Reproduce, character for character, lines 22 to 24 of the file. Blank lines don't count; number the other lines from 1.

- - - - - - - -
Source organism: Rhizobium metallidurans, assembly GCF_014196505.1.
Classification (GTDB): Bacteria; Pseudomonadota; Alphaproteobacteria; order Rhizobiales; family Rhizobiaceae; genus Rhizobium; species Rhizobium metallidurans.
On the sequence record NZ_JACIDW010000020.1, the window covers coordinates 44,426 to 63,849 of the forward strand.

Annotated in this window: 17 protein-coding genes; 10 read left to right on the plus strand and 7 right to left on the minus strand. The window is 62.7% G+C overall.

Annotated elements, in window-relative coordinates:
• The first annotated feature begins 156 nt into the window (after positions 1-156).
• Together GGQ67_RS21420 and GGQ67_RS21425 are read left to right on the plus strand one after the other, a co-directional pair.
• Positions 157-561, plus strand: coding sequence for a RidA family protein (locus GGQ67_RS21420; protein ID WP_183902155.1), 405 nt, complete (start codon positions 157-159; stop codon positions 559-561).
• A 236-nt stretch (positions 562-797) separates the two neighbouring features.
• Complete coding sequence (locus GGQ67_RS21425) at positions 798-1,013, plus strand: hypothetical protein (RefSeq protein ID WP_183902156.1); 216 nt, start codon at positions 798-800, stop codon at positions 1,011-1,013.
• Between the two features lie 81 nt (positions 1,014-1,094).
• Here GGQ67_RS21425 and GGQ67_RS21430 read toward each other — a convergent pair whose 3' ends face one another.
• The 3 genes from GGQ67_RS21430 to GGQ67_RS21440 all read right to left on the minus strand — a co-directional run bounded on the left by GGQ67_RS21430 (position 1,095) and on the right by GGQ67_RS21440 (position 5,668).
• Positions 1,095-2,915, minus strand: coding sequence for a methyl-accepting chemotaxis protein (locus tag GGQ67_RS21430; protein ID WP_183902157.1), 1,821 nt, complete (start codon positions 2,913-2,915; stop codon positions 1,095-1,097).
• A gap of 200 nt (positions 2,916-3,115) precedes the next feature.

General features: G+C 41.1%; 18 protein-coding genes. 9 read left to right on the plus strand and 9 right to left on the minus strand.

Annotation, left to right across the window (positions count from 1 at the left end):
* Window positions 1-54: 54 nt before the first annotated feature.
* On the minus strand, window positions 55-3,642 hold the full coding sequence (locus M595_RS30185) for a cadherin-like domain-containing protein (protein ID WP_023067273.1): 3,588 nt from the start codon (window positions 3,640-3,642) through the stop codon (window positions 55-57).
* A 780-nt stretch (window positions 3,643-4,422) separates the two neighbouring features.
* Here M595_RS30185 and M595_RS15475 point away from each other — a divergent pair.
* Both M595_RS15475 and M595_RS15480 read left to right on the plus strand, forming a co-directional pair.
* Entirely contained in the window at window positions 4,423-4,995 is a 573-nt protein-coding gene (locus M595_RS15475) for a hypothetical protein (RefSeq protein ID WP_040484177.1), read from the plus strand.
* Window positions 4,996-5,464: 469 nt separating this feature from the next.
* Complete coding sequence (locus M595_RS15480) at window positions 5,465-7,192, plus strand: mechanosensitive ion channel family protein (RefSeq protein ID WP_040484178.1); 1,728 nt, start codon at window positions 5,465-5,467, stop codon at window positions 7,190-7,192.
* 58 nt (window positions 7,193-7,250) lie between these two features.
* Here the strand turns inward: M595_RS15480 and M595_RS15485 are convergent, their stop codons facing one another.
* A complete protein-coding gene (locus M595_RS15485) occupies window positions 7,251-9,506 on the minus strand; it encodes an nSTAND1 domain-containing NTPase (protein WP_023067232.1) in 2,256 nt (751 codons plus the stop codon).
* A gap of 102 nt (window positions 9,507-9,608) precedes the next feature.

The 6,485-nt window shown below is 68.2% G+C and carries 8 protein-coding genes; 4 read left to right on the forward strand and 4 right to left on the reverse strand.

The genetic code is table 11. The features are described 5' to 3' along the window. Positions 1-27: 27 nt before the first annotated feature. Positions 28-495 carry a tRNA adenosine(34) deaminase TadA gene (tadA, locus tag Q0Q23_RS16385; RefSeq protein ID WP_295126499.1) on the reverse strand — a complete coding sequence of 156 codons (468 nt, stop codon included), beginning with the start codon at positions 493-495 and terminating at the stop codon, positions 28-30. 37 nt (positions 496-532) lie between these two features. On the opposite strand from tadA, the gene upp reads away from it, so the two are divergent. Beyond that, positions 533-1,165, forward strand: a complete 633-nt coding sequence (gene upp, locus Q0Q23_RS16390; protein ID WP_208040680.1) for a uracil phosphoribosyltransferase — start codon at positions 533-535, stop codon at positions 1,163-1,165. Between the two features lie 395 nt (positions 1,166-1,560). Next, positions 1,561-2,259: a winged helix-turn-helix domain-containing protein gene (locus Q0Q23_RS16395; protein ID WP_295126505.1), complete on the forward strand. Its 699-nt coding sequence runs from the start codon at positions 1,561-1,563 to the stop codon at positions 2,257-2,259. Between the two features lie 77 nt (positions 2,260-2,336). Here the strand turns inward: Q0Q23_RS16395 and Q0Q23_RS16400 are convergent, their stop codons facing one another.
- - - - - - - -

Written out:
* Both M595_RS15475 and M595_RS15480 read left to right on the plus strand, forming a co-directional pair.
* Entirely contained in the window at window positions 4,423-4,995 is a 573-nt protein-coding gene (locus M595_RS15475) for a hypothetical protein (RefSeq protein ID WP_040484177.1), read from the plus strand.
* Window positions 4,996-5,464: 469 nt separating this feature from the next.